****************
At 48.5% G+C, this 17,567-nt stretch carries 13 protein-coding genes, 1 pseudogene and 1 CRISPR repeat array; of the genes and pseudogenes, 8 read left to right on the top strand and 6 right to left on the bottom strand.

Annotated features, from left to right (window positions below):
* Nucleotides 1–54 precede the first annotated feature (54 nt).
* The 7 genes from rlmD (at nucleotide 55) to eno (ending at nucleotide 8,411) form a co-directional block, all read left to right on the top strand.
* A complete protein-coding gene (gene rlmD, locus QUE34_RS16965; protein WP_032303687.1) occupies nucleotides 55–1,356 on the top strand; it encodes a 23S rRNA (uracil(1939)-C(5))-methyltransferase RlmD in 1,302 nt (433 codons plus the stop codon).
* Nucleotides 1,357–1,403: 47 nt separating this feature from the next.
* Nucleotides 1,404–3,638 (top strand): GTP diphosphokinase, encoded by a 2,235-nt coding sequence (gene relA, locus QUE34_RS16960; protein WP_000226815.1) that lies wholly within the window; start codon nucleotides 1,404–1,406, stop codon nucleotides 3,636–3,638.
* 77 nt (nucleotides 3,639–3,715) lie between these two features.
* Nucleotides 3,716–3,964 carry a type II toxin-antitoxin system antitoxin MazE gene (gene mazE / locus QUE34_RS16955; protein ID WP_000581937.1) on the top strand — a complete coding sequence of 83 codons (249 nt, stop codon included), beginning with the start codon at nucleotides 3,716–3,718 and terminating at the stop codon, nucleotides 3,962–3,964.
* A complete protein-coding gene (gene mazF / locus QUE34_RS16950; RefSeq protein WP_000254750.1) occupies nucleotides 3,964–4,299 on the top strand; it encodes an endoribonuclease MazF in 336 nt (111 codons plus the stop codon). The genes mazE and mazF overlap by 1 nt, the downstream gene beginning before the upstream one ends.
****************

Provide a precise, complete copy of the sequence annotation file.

At 48.5% G+C, this 17,567-nt stretch carries 13 protein-coding genes, 1 pseudogene and 1 CRISPR repeat array; of the genes and pseudogenes, 8 read left to right on the top strand and 6 right to left on the bottom strand.

Annotated features, from left to right (window positions below):
* Nucleotides 1–54 precede the first annotated feature (54 nt).
* The 7 genes from rlmD (at nucleotide 55) to eno (ending at nucleotide 8,411) form a co-directional block, all read left to right on the top strand.
* A complete protein-coding gene (gene rlmD, locus QUE34_RS16965; protein WP_032303687.1) occupies nucleotides 55–1,356 on the top strand; it encodes a 23S rRNA (uracil(1939)-C(5))-methyltransferase RlmD in 1,302 nt (433 codons plus the stop codon).
* Nucleotides 1,357–1,403: 47 nt separating this feature from the next.
* Nucleotides 1,404–3,638 (top strand): GTP diphosphokinase, encoded by a 2,235-nt coding sequence (gene relA, locus QUE34_RS16960; protein WP_000226815.1) that lies wholly within the window; start codon nucleotides 1,404–1,406, stop codon nucleotides 3,636–3,638.
* 77 nt (nucleotides 3,639–3,715) lie between these two features.
* Nucleotides 3,716–3,964 carry a type II toxin-antitoxin system antitoxin MazE gene (gene mazE / locus QUE34_RS16955; protein ID WP_000581937.1) on the top strand — a complete coding sequence of 83 codons (249 nt, stop codon included), beginning with the start codon at nucleotides 3,716–3,718 and terminating at the stop codon, nucleotides 3,962–3,964.
* A complete protein-coding gene (gene mazF / locus QUE34_RS16950; RefSeq protein WP_000254750.1) occupies nucleotides 3,964–4,299 on the top strand; it encodes an endoribonuclease MazF in 336 nt (111 codons plus the stop codon). The genes mazE and mazF overlap by 1 nt, the downstream gene beginning before the upstream one ends.